Most people know that I have Tourette Syndrome, and it sounds silly but I really don’t mind when people use it as an adjective to describe who I am. I am a lot of things, along with Tourette, I cannot alienate myself from it. It’d be like alienating myself from being a Costa Rican born, or a woman, or short, or brunette, I am all those things. “Ohh Claudia, yeah she is the short, brunette with Tourette, she talks a looot you’ve probably seen her”. There’s no harm in that, I’d describe myself that way if I had too, I probably have done it, if I really have to think about it.
There’s a few lessons my parents gave me growing up with Tourette Syndrome (TS) back in the late 1990’s and early 2000’s, in Costa Rica, that I would love to share. Just recently I was on the phone with my mom and she said when she found out how to use google she typed: “Tourette Syndrome” and there was nothing she could find. We went to neurologists and after a couple misdiagnoses, we found one that said “yeah that’s TS, but there’s not much you can do for her”; my mom was a little disappointed. The thing about my mama is, she doesn’t like negative answers (take it from me), so she decided to make her own “Tourette Guidelines”, so that her daughter could have the most “normal childhood” experience while validating the fact that she had a neurological condition that would affect a lot of those developmental stages throughout life.
I think when I look back now and when I talk to my parents more openly about it, I am weirdly grateful that there was not a lot of TS information, or parenting guides, or whatever pressuring to do it a certain way or you’ll “fail”…Maybe they would have been too lenient or too strict, and they were just the perfect in-between. Clearly, everybody does what rows their boat, but this worked for them and for me growing up so I figured I’d share.
I call it “Porras Parenting 101”. I was always allowed to feel my feelings, they were valid, but I was taught that I could never let my feelings take control over me, because they might not always be positive feelings. *I saw a therapist consistently through some of my middle school years.* TS can come with a whirlwind of mental health co-morbid conditions, mine worsen in adulthood, but occasionally I had a few bad days when I was a teenager and all I wanted to do was cry, because of my TS. I could be sad and “feel all the feelings”, but after a day of being all mopey, I knew my only option was to keep trucking along with life. Because I knew I couldn’t sit around forever and feel sorry for myself, there was no point in that, inherently I had been taught that through “feel your feelings but don’t let them control you”.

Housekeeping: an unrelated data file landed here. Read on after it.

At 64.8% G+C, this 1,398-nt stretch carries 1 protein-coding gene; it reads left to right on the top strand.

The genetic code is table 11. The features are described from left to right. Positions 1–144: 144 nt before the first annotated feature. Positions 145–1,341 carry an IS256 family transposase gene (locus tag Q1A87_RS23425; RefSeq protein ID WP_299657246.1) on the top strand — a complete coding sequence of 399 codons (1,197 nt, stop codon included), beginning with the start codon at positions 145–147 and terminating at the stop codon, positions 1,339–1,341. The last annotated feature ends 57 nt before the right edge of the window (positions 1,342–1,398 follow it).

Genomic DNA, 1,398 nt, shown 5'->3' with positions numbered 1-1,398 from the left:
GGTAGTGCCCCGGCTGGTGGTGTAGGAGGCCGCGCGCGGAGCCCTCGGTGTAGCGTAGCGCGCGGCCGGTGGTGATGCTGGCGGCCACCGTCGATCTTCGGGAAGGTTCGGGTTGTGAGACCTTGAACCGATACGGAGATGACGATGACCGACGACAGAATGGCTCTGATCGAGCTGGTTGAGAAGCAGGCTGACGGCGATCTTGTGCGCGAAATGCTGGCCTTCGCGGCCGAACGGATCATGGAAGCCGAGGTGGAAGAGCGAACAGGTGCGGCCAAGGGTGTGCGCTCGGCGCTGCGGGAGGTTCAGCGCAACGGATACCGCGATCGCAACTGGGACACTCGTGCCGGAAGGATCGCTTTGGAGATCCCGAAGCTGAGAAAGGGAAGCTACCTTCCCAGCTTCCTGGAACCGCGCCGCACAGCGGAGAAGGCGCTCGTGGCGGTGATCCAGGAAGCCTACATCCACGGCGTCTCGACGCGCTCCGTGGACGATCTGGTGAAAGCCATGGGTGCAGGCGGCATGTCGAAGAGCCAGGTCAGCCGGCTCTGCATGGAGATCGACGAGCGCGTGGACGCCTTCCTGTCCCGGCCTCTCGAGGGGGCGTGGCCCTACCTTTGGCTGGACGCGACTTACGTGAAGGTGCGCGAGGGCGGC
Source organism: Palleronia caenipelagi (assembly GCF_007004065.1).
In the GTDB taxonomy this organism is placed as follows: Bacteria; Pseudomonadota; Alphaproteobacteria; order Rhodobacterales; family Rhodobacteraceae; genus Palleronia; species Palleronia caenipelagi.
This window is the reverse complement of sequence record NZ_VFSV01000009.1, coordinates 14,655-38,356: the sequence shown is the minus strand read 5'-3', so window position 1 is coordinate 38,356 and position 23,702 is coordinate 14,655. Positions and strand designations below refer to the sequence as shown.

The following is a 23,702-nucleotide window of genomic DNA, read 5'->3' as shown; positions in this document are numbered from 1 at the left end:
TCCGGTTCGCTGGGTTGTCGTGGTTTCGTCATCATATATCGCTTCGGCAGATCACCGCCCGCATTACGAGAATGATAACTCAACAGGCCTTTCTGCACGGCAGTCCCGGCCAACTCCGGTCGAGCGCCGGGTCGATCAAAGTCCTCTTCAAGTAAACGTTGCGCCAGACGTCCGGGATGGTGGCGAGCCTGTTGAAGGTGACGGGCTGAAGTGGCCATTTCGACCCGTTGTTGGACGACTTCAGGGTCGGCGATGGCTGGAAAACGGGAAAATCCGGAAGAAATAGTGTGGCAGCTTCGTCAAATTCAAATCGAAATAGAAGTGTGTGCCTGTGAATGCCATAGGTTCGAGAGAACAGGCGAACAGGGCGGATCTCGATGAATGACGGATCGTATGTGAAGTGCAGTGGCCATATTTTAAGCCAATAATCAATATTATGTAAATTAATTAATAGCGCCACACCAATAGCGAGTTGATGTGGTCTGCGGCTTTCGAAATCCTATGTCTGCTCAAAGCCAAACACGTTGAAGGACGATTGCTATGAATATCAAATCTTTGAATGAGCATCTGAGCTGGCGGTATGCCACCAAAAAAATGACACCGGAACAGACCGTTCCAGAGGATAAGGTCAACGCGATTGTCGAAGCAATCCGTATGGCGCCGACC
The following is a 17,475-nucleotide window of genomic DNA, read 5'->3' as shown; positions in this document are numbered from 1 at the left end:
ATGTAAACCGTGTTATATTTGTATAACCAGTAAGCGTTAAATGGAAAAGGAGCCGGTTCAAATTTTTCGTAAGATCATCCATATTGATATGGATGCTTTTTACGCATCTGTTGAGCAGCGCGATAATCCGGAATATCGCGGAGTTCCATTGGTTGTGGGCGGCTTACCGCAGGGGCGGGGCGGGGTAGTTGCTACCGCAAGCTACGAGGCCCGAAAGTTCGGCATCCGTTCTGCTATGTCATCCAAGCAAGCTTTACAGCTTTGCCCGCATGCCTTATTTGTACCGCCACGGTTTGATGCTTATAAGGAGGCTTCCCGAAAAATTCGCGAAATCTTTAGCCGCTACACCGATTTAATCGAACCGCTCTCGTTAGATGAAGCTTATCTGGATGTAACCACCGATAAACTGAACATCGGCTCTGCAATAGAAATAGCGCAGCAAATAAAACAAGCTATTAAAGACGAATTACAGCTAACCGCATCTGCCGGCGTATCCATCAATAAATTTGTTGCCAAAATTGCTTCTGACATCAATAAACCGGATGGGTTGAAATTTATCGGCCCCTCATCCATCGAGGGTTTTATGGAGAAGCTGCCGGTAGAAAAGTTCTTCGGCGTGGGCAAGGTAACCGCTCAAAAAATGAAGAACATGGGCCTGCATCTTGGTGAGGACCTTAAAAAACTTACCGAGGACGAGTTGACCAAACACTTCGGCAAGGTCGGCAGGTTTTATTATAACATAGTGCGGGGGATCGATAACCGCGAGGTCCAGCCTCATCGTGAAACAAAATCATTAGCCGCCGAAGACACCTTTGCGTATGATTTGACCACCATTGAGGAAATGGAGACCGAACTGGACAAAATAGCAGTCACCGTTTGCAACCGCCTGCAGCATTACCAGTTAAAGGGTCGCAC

I knew that no matter how mad I was about what was going on in my life because of my TS, and even if I was throwing a massive fit (because I did, plenty, I was 15 y/o) they were still my parents and I was the child; there was a line of authority that I couldn’t cross. There were things that they needed to teach me and I needed to listen, regardless of my neurological condition. My Tourette Syndrome didn’t make me exempt on being taught, gotten onto, grounded by my parents like any other kid my age. I was validated, listened, and loved on when my TS flared up, but it was never a “free pass” for me to get special treatment, because of it when I didn’t need it.
Most of the credit from the “Porras Parenting 101” is owed to my mama, Kattia, because she is tough, when need be, even if that will break her insides. If her family needs her to be tough and strict she will, because all she wants is what’s best for us. She’s a mama bear, but she loves like nobody’s business and if anybody hurts one of her own…just don’t do it.
But my dad, he taught me one thing that to this day, when he reminds me, it makes me tear up. Still in my toughest times, in my toughest days that I have at 25 years old he says: when you are worrying sick about your own problems and you can’t do anything about them and you have the opportunity to help someone else DO IT. Because when you stop worrying about yourself and start helping other people selflessly, the Lord will start worrying about your problems and take care of them. (We are believers, but if you are not change the Lord for whatever it is _______________). It’s the action that matters.
Gracias mamá y papá. Los amo mucho, gracias por hacer la mejor versión de mí.